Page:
………, ……… and Death

Old Age, Sickness and Death

The story goes that the Buddha lived in three palaces, one for each season, and never travelled outside. In the palaces he was given every comfort, and wanted for nothing. The reason he was so protected was his father king Suddhodana had been told a prophesy that his son would either become a world conquering monarch, or a religious recluse. Naturally the father chose the former.

Yet one day the young Buddha to be, journeyed out of the palace against his father’s wishes. There he met with 4 Devadutta – heavenly messengers. (if you speak Thai you can note that ‘dutta’ is root of the Thai word for Embassy.)

First was an old man, the second was a sick man, and the third was a dead man. After these he saw a Samana – a religious recluse.

He had never seen an old person before, and asked his charioteer in shock what he was seeing. Same for each of the other messengers. This ‘shook’ him from complacency (samvaga), and began his spiritual yearnings.

Of course, we do not have to read the story literally. Yet a prince might well be over protected, and oblivious to the suffering of the world around him – epitomised in Marie Antoinette’s immortal advice to those starving for lack of bread – ‘then let them eat cake’.

Still, without these messengers what would cause someone to take up a practise? The Samvega is vital – one has to be stirred from complacency.

One suttas says just hearing about these four is enough for some people. For others you have to see it with your own eyes. The slower of wit wait until they affect ones family, and the slowest of all wait until they themselves are afflicted before experiencing the samvega. The Buddha was in the second group – he had to see it first.

To maintain this shaking up, monks and nuns around the world recite the lines ‘for frequent reflection’

  •  
    • I am of the nature to age, I have not gone beyond aging
    • I am of the nature to sicken, I have not gone beyond sickness
    • I am of the nature to die, I have not gone beyond dying

But what if humanity manages to cure sickness? What if we halt or even reverse the ageing process?

Aubrey de Grey presented a talk on TED some years ago suggesting just that. He says that it is not so far off in the future either – some people around today will be alive long enough to see reverses in ageing. Now scientists from Harvard report that they have managed to do just that with mice. Or at least their headline writers suggest that – reading through the article there are a number of reservations; reactivating cells that had naturally stopped splitting, could aggravate or even cause cancer. Also, what works in mice does not necessarily work in man.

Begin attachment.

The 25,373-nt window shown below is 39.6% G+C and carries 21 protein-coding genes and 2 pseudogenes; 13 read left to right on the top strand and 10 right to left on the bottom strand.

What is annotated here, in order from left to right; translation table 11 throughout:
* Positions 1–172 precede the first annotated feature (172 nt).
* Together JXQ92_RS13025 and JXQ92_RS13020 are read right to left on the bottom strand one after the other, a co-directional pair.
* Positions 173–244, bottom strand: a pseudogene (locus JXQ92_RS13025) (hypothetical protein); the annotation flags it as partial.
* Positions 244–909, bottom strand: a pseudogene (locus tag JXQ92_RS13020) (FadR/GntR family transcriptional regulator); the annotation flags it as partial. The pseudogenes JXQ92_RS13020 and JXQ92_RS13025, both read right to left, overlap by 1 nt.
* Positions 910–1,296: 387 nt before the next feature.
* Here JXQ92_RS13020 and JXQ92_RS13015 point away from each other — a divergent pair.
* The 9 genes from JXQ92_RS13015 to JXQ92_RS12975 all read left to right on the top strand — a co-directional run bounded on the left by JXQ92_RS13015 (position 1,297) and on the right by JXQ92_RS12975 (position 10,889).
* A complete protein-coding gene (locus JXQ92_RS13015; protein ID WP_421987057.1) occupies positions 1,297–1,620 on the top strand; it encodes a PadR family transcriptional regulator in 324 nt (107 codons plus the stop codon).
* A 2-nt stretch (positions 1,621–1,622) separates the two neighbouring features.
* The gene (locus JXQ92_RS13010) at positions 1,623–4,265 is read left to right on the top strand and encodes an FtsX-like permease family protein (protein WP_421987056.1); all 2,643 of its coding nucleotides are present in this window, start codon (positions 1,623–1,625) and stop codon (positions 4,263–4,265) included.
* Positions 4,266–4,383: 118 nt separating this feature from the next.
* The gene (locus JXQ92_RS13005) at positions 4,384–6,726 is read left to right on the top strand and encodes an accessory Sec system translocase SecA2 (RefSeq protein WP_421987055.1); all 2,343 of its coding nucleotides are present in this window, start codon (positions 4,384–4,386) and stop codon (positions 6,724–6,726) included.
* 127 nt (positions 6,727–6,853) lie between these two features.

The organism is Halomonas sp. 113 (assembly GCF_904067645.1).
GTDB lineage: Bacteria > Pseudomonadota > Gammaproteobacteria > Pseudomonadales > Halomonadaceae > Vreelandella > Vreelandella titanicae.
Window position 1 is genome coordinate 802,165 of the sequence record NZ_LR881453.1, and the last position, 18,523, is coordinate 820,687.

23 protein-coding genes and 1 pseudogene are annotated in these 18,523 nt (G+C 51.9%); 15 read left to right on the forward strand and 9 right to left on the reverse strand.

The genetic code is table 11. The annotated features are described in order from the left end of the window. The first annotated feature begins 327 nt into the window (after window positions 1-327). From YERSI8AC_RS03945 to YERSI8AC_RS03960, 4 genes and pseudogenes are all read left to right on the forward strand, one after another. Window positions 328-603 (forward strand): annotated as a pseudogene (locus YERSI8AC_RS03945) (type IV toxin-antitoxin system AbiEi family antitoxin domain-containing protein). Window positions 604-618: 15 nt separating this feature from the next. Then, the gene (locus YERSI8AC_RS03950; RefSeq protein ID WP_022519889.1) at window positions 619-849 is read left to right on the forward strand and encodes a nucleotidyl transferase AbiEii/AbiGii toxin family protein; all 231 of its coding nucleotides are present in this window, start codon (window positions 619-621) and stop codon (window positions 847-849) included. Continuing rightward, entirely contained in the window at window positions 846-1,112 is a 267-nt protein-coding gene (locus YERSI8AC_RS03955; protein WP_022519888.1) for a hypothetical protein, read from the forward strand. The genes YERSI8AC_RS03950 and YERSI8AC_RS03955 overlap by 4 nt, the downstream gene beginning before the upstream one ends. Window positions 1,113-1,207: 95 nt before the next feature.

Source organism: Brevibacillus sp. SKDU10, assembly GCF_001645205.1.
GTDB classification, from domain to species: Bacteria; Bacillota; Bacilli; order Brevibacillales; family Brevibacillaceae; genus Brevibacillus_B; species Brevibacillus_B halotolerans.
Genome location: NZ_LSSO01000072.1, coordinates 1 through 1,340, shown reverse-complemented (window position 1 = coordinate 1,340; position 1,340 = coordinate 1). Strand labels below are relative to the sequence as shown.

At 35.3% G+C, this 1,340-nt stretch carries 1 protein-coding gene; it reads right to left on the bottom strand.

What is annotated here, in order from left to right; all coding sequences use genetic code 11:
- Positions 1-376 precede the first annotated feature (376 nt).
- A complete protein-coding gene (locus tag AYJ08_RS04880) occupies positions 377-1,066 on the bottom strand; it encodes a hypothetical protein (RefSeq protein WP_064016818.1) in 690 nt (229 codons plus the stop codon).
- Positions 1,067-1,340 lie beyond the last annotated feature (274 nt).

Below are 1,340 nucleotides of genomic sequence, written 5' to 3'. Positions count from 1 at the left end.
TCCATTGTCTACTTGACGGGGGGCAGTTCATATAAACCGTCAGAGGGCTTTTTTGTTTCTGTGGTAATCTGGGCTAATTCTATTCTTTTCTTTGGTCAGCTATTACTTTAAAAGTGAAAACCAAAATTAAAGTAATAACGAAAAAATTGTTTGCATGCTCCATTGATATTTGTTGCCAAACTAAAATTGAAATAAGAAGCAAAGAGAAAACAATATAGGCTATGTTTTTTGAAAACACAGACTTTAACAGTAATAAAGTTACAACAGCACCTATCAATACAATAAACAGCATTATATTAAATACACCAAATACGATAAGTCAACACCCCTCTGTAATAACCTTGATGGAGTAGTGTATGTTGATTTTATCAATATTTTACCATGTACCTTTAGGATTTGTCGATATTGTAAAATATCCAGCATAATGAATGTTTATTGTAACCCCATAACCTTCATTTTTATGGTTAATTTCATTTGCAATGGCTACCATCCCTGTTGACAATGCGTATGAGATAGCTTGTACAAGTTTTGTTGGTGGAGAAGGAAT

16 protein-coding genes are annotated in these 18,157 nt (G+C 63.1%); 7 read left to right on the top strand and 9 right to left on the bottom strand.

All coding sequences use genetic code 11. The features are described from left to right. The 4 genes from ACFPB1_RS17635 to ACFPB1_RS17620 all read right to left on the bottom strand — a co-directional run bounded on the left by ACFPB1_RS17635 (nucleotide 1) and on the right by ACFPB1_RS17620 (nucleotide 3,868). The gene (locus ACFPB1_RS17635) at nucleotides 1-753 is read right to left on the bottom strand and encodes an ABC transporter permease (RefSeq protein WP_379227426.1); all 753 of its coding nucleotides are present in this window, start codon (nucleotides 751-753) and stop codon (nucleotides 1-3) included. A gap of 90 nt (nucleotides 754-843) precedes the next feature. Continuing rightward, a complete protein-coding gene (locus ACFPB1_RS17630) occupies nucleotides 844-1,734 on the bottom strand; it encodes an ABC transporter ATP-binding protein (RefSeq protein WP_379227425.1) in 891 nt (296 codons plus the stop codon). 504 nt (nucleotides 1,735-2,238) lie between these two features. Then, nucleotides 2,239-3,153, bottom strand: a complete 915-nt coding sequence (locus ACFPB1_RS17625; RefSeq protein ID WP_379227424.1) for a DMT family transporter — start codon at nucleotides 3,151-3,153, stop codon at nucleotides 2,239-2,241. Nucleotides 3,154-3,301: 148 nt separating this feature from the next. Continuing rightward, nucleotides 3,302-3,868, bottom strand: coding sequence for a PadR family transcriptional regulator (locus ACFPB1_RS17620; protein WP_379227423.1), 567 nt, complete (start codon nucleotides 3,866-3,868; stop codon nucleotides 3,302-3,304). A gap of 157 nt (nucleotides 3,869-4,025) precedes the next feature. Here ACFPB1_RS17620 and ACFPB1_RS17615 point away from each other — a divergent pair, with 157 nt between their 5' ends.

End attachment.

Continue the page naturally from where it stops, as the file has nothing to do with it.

Nonetheless, as our life expectancy grows, so too does the need to rejuvenate or replace ageing organs. If the above ever becomes a real treatment – how will we limit the world’s population? Will governments try to control (or tax) who gets to live – only allowing the great and good contributors to society to live double or triple lifespans (sounds like a film score for Tom Cruise to save the world again).   

From the perspective of the 4 messengers would postponing our mortality lessen our samvega? The mythology goes that humans have more chance to practise Dhamma because our suffering and pleasure are evenly balanced. Too much happiness in a heavenly realm lessens the urgency – and this is borne out in this world; very few couples newly fallen in love come to learn meditation at temples. Too much suffering and one cannot control the faculties enough to meditate.

While the experiments only worked on mice so far bear in mind that, while we share 98% of our genes with chimps, we also share 95% with mice.

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About Cittasamvaro

Auto blogography of an urban monk
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One Response to ………, ……… and Death

  1. Marcus says:

    From Wikipedia’s List of misquotations:

    “If they have no bread, let them eat cake!” (“S’ils n’ont plus de pain, qu’ils mangent de la brioche.”) — Marie Antoinette

    The original quote comes from Jean-Jacques Rousseau’s Confessions: “I recalled the make-shift of a great princess who was told that the peasants had no bread and who replied: ‘Let them eat brioche’.”

    He was referring to an incident in Grenoble, 1740, ten years before Marie Antoinette was born.

    It has been speculated that he was actually writing of Maria Theresa of Spain or one of various other aristocrats though no evidence has ever been offered for this.

    In the meantime, Marie Antoinette’s attribution to the quote was current in her time in antiroyalist propaganda, most likely to hasten her way to the guillotine.

    🙂

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